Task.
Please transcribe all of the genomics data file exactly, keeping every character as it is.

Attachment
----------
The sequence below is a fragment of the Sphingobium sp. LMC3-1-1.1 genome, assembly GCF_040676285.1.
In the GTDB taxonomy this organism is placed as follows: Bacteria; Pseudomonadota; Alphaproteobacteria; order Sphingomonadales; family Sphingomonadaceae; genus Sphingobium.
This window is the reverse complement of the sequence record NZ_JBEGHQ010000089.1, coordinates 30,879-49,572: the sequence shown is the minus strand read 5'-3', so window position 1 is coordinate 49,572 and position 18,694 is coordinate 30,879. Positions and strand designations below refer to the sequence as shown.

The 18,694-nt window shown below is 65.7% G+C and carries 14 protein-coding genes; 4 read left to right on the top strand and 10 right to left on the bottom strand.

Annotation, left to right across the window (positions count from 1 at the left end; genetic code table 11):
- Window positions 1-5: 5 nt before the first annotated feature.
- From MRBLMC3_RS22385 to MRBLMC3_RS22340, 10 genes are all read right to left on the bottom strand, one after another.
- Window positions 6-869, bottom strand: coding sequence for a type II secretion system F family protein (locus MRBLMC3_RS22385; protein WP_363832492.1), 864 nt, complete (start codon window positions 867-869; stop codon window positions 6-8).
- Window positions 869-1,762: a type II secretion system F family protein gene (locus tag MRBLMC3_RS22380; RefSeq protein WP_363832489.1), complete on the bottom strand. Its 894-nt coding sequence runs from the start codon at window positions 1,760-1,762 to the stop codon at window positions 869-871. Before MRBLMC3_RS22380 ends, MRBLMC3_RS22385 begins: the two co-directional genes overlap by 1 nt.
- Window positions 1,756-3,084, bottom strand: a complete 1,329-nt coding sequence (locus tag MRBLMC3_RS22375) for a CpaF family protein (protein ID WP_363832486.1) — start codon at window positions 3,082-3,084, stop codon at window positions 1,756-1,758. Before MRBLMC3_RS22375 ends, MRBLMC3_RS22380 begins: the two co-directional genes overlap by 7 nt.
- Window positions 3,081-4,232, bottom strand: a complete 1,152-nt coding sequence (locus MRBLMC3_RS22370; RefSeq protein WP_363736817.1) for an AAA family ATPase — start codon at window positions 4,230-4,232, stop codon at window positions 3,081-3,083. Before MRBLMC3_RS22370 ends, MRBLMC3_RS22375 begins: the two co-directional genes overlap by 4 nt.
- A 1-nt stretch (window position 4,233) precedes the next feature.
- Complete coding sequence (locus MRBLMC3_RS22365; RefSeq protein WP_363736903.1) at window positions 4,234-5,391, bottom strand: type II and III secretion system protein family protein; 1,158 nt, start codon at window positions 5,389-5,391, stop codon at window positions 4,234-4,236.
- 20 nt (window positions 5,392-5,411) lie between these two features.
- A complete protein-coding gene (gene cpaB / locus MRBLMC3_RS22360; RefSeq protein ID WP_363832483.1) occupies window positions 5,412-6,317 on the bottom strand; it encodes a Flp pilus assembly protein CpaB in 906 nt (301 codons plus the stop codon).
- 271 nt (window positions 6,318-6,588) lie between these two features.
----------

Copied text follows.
The sequence below is a fragment of the Sphingobium sp. LMC3-1-1.1 genome, assembly GCF_040676285.1.
In the GTDB taxonomy this organism is placed as follows: Bacteria; Pseudomonadota; Alphaproteobacteria; order Sphingomonadales; family Sphingomonadaceae; genus Sphingobium.
This window is the reverse complement of the sequence record NZ_JBEGHQ010000089.1, coordinates 30,879-49,572: the sequence shown is the minus strand read 5'-3', so window position 1 is coordinate 49,572 and position 18,694 is coordinate 30,879. Positions and strand designations below refer to the sequence as shown.

The 18,694-nt window shown below is 65.7% G+C and carries 14 protein-coding genes; 4 read left to right on the top strand and 10 right to left on the bottom strand.

Annotation, left to right across the window (positions count from 1 at the left end; genetic code table 11):
- Window positions 1-5: 5 nt before the first annotated feature.
- From MRBLMC3_RS22385 to MRBLMC3_RS22340, 10 genes are all read right to left on the bottom strand, one after another.
- Window positions 6-869, bottom strand: coding sequence for a type II secretion system F family protein (locus MRBLMC3_RS22385; protein WP_363832492.1), 864 nt, complete (start codon window positions 867-869; stop codon window positions 6-8).
- Window positions 869-1,762: a type II secretion system F family protein gene (locus tag MRBLMC3_RS22380; RefSeq protein WP_363832489.1), complete on the bottom strand. Its 894-nt coding sequence runs from the start codon at window positions 1,760-1,762 to the stop codon at window positions 869-871. Before MRBLMC3_RS22380 ends, MRBLMC3_RS22385 begins: the two co-directional genes overlap by 1 nt.
- Window positions 1,756-3,084, bottom strand: a complete 1,329-nt coding sequence (locus tag MRBLMC3_RS22375) for a CpaF family protein (protein ID WP_363832486.1) — start codon at window positions 3,082-3,084, stop codon at window positions 1,756-1,758. Before MRBLMC3_RS22375 ends, MRBLMC3_RS22380 begins: the two co-directional genes overlap by 7 nt.
- Window positions 3,081-4,232, bottom strand: a complete 1,152-nt coding sequence (locus MRBLMC3_RS22370; RefSeq protein WP_363736817.1) for an AAA family ATPase — start codon at window positions 4,230-4,232, stop codon at window positions 3,081-3,083. Before MRBLMC3_RS22370 ends, MRBLMC3_RS22375 begins: the two co-directional genes overlap by 4 nt.
- A 1-nt stretch (window position 4,233) precedes the next feature.
- Complete coding sequence (locus MRBLMC3_RS22365; RefSeq protein WP_363736903.1) at window positions 4,234-5,391, bottom strand: type II and III secretion system protein family protein; 1,158 nt, start codon at window positions 5,389-5,391, stop codon at window positions 4,234-4,236.
- 20 nt (window positions 5,392-5,411) lie between these two features.
- A complete protein-coding gene (gene cpaB / locus MRBLMC3_RS22360; RefSeq protein ID WP_363832483.1) occupies window positions 5,412-6,317 on the bottom strand; it encodes a Flp pilus assembly protein CpaB in 906 nt (301 codons plus the stop codon).
- 271 nt (window positions 6,318-6,588) lie between these two features.